Another FEMA forum grows heated
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A Department of Financial Services representative said that residents who are having problems with insurance companies or whose mortgage companies are withholding checks should call the department to register a complaint.
Substantial damage letters — the document sent to homeowners by the city, detailing the extent of the damage to their homes and whether they have to raise or demolish them — was another source of contention. FEMA conducted 2,755 post-storm home inspections in Long Beach, and determined that 860 homes were “substantially” — more than 50 percent — damaged and would have to be elevated or demolished, according to the city.
Building Commissioner Scott Kemins said that residents who are unhappy with their evaluations can easily appeal them. Kemins said he wants to help residents seeking either lower damage estimates, so they don’t have to raise their homes, or higher estimates, so they can get the funds they need to cover the elevation or demolition.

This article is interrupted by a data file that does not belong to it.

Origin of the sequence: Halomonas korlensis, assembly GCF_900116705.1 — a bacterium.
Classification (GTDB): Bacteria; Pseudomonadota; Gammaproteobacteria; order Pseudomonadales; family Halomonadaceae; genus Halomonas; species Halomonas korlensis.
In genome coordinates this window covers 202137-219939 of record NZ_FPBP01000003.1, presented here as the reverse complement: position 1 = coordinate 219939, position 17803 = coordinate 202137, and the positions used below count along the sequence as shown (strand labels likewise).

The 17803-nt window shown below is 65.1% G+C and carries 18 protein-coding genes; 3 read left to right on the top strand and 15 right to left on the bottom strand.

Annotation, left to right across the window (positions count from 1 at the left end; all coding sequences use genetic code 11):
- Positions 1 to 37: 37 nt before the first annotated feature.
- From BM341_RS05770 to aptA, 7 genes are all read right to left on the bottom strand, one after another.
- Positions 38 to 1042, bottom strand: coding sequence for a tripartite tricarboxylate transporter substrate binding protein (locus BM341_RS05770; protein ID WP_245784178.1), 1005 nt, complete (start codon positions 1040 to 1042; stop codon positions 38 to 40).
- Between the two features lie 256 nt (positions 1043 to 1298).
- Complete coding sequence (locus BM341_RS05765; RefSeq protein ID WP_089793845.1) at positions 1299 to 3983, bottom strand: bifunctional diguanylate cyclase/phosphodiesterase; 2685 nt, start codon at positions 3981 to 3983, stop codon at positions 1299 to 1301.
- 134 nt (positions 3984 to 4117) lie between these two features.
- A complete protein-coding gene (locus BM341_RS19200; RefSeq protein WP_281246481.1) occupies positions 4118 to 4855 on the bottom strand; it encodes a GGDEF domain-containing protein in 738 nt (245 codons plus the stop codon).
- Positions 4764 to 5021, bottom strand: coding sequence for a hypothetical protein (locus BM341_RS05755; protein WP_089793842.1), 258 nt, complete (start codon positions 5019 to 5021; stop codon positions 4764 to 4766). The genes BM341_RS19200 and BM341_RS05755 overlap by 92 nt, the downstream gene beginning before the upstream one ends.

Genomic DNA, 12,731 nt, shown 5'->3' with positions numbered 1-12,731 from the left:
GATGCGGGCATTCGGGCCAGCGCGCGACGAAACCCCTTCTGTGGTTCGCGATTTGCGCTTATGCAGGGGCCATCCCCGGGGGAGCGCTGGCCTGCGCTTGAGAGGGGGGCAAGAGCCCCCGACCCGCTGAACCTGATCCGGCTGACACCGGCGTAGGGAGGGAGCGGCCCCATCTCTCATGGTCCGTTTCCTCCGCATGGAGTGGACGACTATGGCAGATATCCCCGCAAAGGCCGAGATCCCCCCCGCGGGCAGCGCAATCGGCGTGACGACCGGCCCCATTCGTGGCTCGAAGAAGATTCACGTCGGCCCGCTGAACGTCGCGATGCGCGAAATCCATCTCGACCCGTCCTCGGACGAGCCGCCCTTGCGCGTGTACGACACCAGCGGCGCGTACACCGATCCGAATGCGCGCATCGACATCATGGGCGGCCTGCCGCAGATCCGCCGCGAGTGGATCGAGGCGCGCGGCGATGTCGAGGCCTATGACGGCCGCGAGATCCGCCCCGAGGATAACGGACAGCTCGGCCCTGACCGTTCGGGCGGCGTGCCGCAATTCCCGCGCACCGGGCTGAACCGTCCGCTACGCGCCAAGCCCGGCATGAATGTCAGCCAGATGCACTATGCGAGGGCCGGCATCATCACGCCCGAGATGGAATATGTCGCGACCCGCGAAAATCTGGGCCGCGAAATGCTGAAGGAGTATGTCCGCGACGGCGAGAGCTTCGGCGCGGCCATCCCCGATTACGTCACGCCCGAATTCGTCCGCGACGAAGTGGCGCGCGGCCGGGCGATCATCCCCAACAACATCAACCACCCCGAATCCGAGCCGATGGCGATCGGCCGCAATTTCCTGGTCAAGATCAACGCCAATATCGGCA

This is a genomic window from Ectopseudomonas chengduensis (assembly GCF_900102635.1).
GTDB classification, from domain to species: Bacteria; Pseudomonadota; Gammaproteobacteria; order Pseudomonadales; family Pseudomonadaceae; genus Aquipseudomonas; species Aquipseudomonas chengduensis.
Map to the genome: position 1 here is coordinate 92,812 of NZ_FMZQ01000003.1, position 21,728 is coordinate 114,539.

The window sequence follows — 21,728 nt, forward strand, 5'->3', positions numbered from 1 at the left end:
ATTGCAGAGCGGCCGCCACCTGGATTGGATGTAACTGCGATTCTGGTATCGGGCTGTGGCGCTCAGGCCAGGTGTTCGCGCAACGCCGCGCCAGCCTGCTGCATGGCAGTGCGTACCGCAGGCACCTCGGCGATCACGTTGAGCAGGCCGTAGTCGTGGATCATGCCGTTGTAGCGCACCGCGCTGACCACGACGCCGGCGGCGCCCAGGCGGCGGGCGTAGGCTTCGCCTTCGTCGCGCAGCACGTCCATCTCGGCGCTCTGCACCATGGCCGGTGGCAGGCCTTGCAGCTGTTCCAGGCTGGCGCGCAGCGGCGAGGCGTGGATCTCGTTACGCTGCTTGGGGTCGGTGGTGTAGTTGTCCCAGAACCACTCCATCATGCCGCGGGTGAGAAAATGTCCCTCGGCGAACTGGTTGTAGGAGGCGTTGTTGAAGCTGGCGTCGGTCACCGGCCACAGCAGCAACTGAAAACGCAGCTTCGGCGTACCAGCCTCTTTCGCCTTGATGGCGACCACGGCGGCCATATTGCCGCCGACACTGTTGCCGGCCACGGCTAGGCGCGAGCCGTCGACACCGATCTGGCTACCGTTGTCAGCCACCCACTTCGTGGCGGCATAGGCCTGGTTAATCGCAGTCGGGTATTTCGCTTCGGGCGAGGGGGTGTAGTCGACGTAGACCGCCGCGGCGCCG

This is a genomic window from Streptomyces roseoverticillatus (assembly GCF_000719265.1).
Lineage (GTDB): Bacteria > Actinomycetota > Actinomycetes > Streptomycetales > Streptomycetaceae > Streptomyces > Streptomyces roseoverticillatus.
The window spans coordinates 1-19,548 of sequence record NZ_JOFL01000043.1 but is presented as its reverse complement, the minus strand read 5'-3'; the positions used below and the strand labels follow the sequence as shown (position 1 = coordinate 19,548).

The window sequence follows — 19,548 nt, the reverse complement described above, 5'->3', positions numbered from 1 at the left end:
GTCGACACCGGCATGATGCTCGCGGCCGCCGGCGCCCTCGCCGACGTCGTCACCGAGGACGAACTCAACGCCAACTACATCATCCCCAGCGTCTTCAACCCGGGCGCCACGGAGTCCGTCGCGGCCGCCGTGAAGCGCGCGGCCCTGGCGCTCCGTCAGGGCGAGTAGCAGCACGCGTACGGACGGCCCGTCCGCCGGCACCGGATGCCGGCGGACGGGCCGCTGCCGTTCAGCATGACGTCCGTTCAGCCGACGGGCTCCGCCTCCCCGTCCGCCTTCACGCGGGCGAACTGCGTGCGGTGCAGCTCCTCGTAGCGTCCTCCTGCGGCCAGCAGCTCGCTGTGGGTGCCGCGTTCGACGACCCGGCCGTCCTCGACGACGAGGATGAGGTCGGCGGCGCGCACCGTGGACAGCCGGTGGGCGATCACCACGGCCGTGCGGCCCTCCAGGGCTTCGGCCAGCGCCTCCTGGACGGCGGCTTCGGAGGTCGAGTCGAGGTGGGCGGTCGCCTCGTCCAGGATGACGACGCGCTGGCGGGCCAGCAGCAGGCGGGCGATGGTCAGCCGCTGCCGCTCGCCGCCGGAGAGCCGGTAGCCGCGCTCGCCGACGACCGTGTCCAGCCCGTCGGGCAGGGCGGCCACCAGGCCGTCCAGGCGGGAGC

“If there is any problem, we will help,” said Kemins. “We will stay late. We will come in early. The days of 9 to 5 are over.”
But many people also asked him why it took so long for them to be made aware of the different regulations, especially related to raising homes. “We can’t make proper decisions unless we’re [informed],” said one resident.
One woman said that if she had known earlier that she would have to elevate her home, that would have entirely changed the way she made repairs. Rather than repairing her first floor, and now having to put a two-story house on stilts, she would have turned her first floor into a FEMA-compliant basement, and built up. Kemins advised people not to be rash and to explore all of their options.
“Don’t rush into these decisions,” he said. “With funding from New York state and [Increased Cost of Compliance], you may get enough to raise your home. Don’t cut off your nose to spite your face.”
Those who have raised their homes wanted a guarantee from FEMA that the agency wouldn’t raise the base flood elevation in a few years. FEMA Branch Director Michael Parker said he could not make that guarantee, but he added that FEMA does not redraw maps that frequently, and it is not in a position to do so in the near future.